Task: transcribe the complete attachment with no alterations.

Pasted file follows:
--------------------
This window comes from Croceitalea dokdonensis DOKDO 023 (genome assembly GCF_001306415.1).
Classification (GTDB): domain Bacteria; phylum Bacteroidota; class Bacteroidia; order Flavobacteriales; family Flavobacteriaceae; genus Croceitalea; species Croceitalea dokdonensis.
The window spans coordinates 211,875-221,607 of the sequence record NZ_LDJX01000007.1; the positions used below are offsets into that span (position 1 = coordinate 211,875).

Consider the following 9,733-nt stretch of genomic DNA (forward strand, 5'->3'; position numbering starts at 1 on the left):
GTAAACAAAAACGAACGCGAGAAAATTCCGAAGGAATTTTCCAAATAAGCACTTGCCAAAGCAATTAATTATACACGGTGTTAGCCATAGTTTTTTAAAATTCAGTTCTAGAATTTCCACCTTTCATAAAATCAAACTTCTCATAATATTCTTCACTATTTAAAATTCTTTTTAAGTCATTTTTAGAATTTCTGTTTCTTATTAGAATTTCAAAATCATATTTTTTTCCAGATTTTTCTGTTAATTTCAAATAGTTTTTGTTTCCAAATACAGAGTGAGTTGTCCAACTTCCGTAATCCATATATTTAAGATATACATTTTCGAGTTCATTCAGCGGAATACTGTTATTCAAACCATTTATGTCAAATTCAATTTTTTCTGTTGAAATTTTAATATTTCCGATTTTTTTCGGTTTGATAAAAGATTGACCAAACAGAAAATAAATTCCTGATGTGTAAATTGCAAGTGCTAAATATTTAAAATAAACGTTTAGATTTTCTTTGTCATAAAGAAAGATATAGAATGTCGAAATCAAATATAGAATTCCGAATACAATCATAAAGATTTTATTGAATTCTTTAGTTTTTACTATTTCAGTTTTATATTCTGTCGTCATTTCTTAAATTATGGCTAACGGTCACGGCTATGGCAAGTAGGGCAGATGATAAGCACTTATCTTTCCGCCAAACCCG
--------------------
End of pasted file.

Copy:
This window comes from Croceitalea dokdonensis DOKDO 023 (genome assembly GCF_001306415.1).
Classification (GTDB): domain Bacteria; phylum Bacteroidota; class Bacteroidia; order Flavobacteriales; family Flavobacteriaceae; genus Croceitalea; species Croceitalea dokdonensis.
The window spans coordinates 211,875-221,607 of the sequence record NZ_LDJX01000007.1; the positions used below are offsets into that span (position 1 = coordinate 211,875).

Consider the following 9,733-nt stretch of genomic DNA (forward strand, 5'->3'; position numbering starts at 1 on the left):
GTAAACAAAAACGAACGCGAGAAAATTCCGAAGGAATTTTCCAAATAAGCACTTGCCAAAGCAATTAATTATACACGGTGTTAGCCATAGTTTTTTAAAATTCAGTTCTAGAATTTCCACCTTTCATAAAATCAAACTTCTCATAATATTCTTCACTATTTAAAATTCTTTTTAAGTCATTTTTAGAATTTCTGTTTCTTATTAGAATTTCAAAATCATATTTTTTTCCAGATTTTTCTGTTAATTTCAAATAGTTTTTGTTTCCAAATACAGAGTGAGTTGTCCAACTTCCGTAATCCATATATTTAAGATATACATTTTCGAGTTCATTCAGCGGAATACTGTTATTCAAACCATTTATGTCAAATTCAATTTTTTCTGTTGAAATTTTAATATTTCCGATTTTTTTCGGTTTGATAAAAGATTGACCAAACAGAAAATAAATTCCTGATGTGTAAATTGCAAGTGCTAAATATTTAAAATAAACGTTTAGATTTTCTTTGTCATAAAGAAAGATATAGAATGTCGAAATCAAATATAGAATTCCGAATACAATCATAAAGATTTTATTGAATTCTTTAGTTTTTACTATTTCAGTTTTATATTCTGTCGTCATTTCTTAAATTATGGCTAACGGTCACGGCTATGGCAAGTAGGGCAGATGATAAGCACTTATCTTTCCGCCAAACCCG